Im especially interested in the central question that Goodwin raises: How does social change happen? Can it be driven by a single inspirational leader, or do other factors have to lay the groundwork first? Sometimes a single leader can make a big difference: In the field of global health, Jim Grant almost singlehandedly created a global constituency for children, sparking a movement to double vaccination rates and save millions of lives. But Roosevelts case was different. Although he tried to push through a number of political reforms earlier in his career, he wasnt really successful until journalists at McClures and other publications had rallied public support for change.
The Rosie Project: A Novel, by Graeme Simsion. Melinda picked up this novel earlier this year, and she loved it so much that she kept stopping to read passages to me. I started it myself at 11 p.m. one Saturday and stayed up with it until 3 the next morning. Anyone who occasionally gets overly logical will identify with the hero, a genetics professor with Aspergers Syndrome who goes looking for a wife. (Melinda thought I would appreciate the parts where hes a little too obsessed with optimizing his schedule. She was right.) Its a funny and profound book about being comfortable with who you are and what youre good at. Im sending copies to several friends and hope to re-read it later this year. It is one of the most enjoyable novels Ive read in a long time.
The Sixth Extinction: An Unnatural History, by Elizabeth Kolbert. Climate change is a big problemone of the biggest well face this centurybut its not the only environmental concern on the horizon. Humans are putting down massive amounts of pavement, moving species around the planet, over-fishing and acidifying the oceans, changing the chemical composition of rivers, and more. Natural scientists posit that there have been five extinction events in the Earths history (think of the asteroid that wiped out the dinosaurs), and Kolbert makes a compelling case that human activity is leading to the sixth. Unlike a lot of people who write about the environment, Kolbert doesnt resort to hype. She just lays out the facts and wraps them in memorable anecdotes. Its a sobering but engaging and informative read.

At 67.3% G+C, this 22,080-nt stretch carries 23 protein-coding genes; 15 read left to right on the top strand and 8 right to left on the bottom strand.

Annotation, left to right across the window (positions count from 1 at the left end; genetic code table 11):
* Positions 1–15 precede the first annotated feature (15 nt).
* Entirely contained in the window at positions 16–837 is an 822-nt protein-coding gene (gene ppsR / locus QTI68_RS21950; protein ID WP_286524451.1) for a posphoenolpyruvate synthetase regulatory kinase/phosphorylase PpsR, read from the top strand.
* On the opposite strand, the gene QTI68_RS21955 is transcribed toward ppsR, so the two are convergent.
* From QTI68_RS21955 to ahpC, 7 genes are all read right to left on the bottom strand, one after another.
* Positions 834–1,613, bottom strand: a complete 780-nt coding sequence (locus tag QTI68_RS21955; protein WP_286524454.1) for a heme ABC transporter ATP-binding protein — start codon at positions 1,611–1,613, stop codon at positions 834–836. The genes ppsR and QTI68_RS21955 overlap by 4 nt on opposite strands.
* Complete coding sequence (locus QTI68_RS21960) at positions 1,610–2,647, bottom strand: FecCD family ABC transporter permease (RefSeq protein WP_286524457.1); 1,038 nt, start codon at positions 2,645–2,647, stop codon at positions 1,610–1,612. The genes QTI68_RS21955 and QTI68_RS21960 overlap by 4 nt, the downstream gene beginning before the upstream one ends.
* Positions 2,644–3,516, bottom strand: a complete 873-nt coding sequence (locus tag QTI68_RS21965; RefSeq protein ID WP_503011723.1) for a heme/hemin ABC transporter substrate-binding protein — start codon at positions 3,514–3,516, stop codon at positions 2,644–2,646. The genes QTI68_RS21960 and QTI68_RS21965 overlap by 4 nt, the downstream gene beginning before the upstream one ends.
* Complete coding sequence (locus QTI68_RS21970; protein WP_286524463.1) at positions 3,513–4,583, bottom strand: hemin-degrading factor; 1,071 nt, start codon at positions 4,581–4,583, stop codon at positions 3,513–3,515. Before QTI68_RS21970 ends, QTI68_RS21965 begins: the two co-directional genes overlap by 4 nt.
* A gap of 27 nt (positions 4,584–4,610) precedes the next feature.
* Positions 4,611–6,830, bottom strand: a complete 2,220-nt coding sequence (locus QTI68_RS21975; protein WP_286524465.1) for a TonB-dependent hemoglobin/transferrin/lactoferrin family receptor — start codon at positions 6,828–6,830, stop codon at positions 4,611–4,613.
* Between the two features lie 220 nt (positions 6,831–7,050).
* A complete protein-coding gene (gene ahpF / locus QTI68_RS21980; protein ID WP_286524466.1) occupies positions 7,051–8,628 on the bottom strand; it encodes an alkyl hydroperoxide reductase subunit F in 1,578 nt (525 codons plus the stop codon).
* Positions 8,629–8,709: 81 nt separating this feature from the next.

Reinventing American Health Care: How the Affordable Care Act Will Improve Our Terribly Complex, Blatantly Unjust, Outrageously Expensive, Grossly Inefficient, Error Prone System, by Ezekiel J. Emanuel. One of the architects of the Affordable Care Act (a.k.a. Obamacare) makes the case for why the U.S. health care system needed reform and how Obamacare sets out to fix the problems. Although he was deeply involved in its creation, Emanuel is good about making it clear when hes educating you about the history of health care and when hes advocating for his ideas. He calls out a few things he disagreed with in Obamacare, like the creation of a separate health-insurance exchange for small businesses. And unlike a lot of experts, hes willing to make predictions about how health care will change in the coming years. Some day well be able to look back and see whether he was right. The facts and history that Emanuel lays out would be useful to anyone involved in the debate over health care, no matter what their point of view is.
To read the full reviews go to: 6 Bools I´d Recommend